Before I even begin, I must tell you that when I read this book today TWO classes of 5th graders clapped at the end. I’ve been teaching 5th grade for a long time and I can’t recall many times kids clapped at the end of a book, but this book literally brought the house down- TWICE IN ONE DAY!
When I think about why… why was this the book that made them clap, the book that so deeply resonated with two separate classes- I think the answer is two-folds. On one hand my kids can so relate to Sangoel, but also Sangoel is just such a lovely character. He is composed and calm at times when he is frustrated, he doesn’t give up on who he is, and in the end he gets his whole class to say his name properly- he’s winning!
Most of my students are from India and have traditional Indian names. When I asked them today to raise their hand if someone has ever said their name wrong most hands went up. I then asked them to keep their hand up if they have ever gone a whole year in school with their name being said wrong every single day. Most of the hands stayed up. When I asked why the answers were as I expected- they felt too shy to tell the teacher, they didn’t want to be disrespectful, they tried to tell them but the teacher still didn’t say it right, and more.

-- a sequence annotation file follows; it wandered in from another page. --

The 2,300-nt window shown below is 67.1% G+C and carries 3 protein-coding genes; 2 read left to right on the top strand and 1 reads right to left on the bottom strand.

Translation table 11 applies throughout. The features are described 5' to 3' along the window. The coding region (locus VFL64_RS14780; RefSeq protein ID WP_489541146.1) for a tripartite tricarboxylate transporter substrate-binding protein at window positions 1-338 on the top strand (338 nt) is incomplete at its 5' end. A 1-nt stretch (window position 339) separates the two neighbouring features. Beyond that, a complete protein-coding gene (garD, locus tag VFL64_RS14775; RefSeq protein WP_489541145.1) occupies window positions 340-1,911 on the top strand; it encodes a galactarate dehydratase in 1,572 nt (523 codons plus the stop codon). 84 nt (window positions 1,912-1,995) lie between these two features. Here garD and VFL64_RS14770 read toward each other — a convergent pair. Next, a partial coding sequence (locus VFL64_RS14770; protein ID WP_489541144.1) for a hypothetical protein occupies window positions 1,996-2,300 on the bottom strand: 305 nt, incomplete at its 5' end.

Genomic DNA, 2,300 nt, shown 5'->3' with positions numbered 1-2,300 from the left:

What I find with my students is that most say, “It’s ok, say it the way you said it, that’s the American way.” But when we do that, when we accept the American way as “good enough” because the kids told you to, you are robbing them of their identity. I’m not going to pretend I can say all their names right- I have a few I’m totally butchering, but I told them that their job is to help me, daily, until I get it right. I go over to them quietly and have them help me. I practice and practice, at home looking at my roster, and in the classroom next to them. I am not going to rob them of their identity by accepting their permission to call them their “American name” when I know it’s not their real name.
What made Sangoel so incredible was that he held strong. He thought outside the box and found a way to show his classmates and teacher how to say his name. He also opened a door for deep, rich conversation with my students as we discussed the importance of our names. Sangoel provided my students with a safe place to discuss a topic that they often are too shy or embarrassed to discuss because they don’t want to correct their teacher, but when we discussed this concept through Sangoel, they were so incredibly comfortable sharing their stories.
And that, my friends, is the power of diverse children’s literature and why it matters. Not only does it show representation, but it allows conversations to naturally occur in a safe space. Kids deserve it.